Paper: The possibility for new battery chemistries in FTC/FRC- Evaluating batteries

Hey y’all,

For my AP Research topic, I decided to solve one of the problems of FTC… there weren’t enough whitepapers!

Just kidding. But with how absolutely overpowered some robots are compared to the batteries supporting them, I decided to evaluate four common battery chemistries: lead-acid, NiMH, Li-Ion (Li-Po), and LiFePO4 for use in FTC scale robots, which will hopefully branch into FRC as the technology scales. Hope you like it!

Portability and Performance of Battery Chemistries in Applied Robotics- Named.pdf (1.0 MB)

If anyone has any questions, please do not hesitate to ask.

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silver-zinc!!

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Wow. Very thorough and impressive.

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You nailed it.

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Thanks for sharing.

If they switched us to LiFePO4 chemistry, would our batteries be any more resilient to damage from imperfect charging practices than NiMH? That’s what I dislike about NiMH. Our FTC batteries get trashed quickly when somebody forgets them on a charger, and I haven’t been able to identify an idiot proof NiMH charger. If somebody else has suggestions, please share.

Oh yes… I actually have a funny story.

I normally supervised the tester when I was doing the discharge tests for the batteries, which took about 20 minutes. However, I got sidetracked when I got to the LiFePO4 battery and I left the room… only to realize about 20 minutes later. I ran back and the voltage read on the battery tester was 0.0v, and the cells of the battery were a little warm. I was expecting it to act kinda like a LiPo and blow up on me, but it actually charged back up and lost no capacity!

I didn’t have the time to do any cycle testing, but from manufacturer specifications, not only do the LiFePO4 cells have the advantage of over 4x the cycle count, but they also have a much better life characteristic where they do not self-discharge much higher towards the end of their lives.

In general, any battery chemistry is better than NiMH for self-discharge. We actually leave our batteries on the charger 24/7 during testing/comp because otherwise they’re completely useless if you let them sit for even 12 hours.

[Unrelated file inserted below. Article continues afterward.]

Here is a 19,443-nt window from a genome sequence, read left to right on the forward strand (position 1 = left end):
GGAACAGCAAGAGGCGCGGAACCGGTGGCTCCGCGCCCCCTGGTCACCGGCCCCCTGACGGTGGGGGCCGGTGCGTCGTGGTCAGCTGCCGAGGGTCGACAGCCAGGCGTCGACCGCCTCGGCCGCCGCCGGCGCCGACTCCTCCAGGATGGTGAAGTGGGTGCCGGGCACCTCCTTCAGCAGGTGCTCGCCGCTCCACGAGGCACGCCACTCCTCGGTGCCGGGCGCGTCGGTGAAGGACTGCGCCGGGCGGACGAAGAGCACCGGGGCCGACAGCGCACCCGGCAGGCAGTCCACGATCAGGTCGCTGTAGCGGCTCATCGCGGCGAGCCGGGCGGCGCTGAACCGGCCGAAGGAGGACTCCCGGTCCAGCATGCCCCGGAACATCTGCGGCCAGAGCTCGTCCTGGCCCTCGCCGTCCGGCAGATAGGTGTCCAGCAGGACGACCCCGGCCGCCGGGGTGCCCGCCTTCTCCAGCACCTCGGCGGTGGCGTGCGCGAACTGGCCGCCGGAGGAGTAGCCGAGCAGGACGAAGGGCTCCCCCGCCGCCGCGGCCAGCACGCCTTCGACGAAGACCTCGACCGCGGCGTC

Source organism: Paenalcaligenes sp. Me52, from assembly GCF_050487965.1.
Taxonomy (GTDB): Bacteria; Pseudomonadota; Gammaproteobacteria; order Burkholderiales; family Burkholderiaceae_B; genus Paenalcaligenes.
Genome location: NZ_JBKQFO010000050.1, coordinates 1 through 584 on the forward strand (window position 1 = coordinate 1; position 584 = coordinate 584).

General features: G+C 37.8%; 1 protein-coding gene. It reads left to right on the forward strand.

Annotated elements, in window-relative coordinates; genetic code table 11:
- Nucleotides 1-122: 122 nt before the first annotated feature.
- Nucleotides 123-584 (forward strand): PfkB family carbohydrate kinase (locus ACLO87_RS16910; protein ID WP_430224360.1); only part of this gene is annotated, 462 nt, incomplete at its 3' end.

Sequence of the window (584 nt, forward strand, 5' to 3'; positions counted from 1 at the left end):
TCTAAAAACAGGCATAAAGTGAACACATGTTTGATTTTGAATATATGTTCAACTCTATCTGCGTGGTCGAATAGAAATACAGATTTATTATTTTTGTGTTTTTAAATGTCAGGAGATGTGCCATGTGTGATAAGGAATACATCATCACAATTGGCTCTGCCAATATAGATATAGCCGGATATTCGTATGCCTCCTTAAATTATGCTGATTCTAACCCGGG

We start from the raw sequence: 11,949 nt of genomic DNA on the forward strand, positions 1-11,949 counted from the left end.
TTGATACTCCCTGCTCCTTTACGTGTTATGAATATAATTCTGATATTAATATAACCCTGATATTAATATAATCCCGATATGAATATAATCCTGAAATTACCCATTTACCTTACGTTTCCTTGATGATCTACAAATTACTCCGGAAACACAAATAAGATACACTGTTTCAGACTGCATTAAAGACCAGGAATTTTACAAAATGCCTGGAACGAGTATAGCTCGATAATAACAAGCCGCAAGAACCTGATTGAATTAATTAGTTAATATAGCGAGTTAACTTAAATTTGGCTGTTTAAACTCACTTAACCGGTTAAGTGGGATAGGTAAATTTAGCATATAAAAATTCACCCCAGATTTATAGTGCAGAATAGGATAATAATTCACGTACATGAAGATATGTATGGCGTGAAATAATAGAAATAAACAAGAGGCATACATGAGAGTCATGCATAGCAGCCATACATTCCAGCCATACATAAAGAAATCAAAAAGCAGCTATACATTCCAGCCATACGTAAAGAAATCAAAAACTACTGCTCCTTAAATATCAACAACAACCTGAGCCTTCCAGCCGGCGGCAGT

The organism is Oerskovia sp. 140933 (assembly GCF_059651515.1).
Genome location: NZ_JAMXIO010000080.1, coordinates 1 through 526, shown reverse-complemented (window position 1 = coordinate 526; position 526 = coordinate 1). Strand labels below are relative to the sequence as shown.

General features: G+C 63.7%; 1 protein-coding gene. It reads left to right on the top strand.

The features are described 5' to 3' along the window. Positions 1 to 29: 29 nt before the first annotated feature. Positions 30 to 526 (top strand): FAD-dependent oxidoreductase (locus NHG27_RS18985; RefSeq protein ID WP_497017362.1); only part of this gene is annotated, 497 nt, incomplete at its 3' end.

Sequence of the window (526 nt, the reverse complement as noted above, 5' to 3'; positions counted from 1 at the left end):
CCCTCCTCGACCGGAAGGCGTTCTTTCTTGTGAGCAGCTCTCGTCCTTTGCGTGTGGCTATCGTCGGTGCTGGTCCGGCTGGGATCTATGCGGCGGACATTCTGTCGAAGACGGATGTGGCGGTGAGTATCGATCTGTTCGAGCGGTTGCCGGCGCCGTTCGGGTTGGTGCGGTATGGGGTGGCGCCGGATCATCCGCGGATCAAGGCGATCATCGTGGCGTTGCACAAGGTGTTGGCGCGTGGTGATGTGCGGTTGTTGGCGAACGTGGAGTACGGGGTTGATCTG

No help here. Just an observation: to make anything robust, designers must consider foreseeable misuse. Many misuses are relatively easy to foresee; that is because most people are reasonably predictable.

The actions of geniuses and idiots are often difficult to foresee.

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Yes. This is why it’s hard for me to figure out how to end up with consistently decent FTC batteries. People are guaranteed to occasionally do things like putting a mostly charged battery on the high amp charging setting and leaving it on there for multiple days. If there was a charger that would back off and trickle charge instead, that would track better with realistic expectations for human behavior. This is apparently more challenging do with NiMH chemistry than with lead acid. A charger like that would be worth a few hundred bucks, considering it costs $50 to buy one easily damaged FTC battery.

That’s intriguing. It makes me think that maybe we should get some LiFePO4 batteries for practice and testing and bring out the NiMH batteries only when needed.

First… You should only be charging your batteries at 0.9A. Full stop. Break the switch off your charger if you have it.

Second, the chargers should do exactly that, trickle charge the battery. Any “dumb” battery charger you buy should be CC/CV, meaning that it will do 0.9A until it reaches the set voltage (up to 15v), and then back off to as low as 0.05A when it is fully charged. The battery charger I used, the TB6B, had an interesting functionality where it would pulse charge all batteries- it would charge the battery, then stop charging, let the voltage normalize, and then resume charging, about every minute. The battery never got even warm during charging. Might want to give that a try?

Also, if you’re interested in a LiFePO4 battery, just know there aren’t any commercially available ones. Just buy some cells on eBay (the A123 ones are ridiculously awesome), buy a balance charger (TB6B), wire in a balance connector (don’t use a cheap eBay BMS…), and then put a low-voltage cutoff on the output. If you have a Batteries+ nearby, they might have a spot welder and will weld tabs to the batteries if they don’t have them already

Good luck with your battery adventures :slight_smile:

Having previously used LiPo packs that were almost identical to those… I am not surprised at all. We killed 18/20 of them that we purchased within a year.

I would be interested to take a closer look at the Li batteries used in drills as a potential battery alternative. They’re much safer than “naked” batteries, are commonly available, and the chargers are fairly foolproof.

The VEX V5 system has actually addressed many of these issues. There were a few issues with the roll out, but it seems to prove that lithium batteries can be used safely in mid size robots.

Check out the specs https://www.vexrobotics.com/v5-architecture.html
Jason

Yeah, I referenced the new V5 system in my paper. I’d love to try it out since my last VEX experience was well over 6 years ago now- I’d especially love to take apart the battery and control circuitry and see how they back up the claims of 100% power at low battery. I think they’re going in the right direction.

Hit me up VEX… :grin: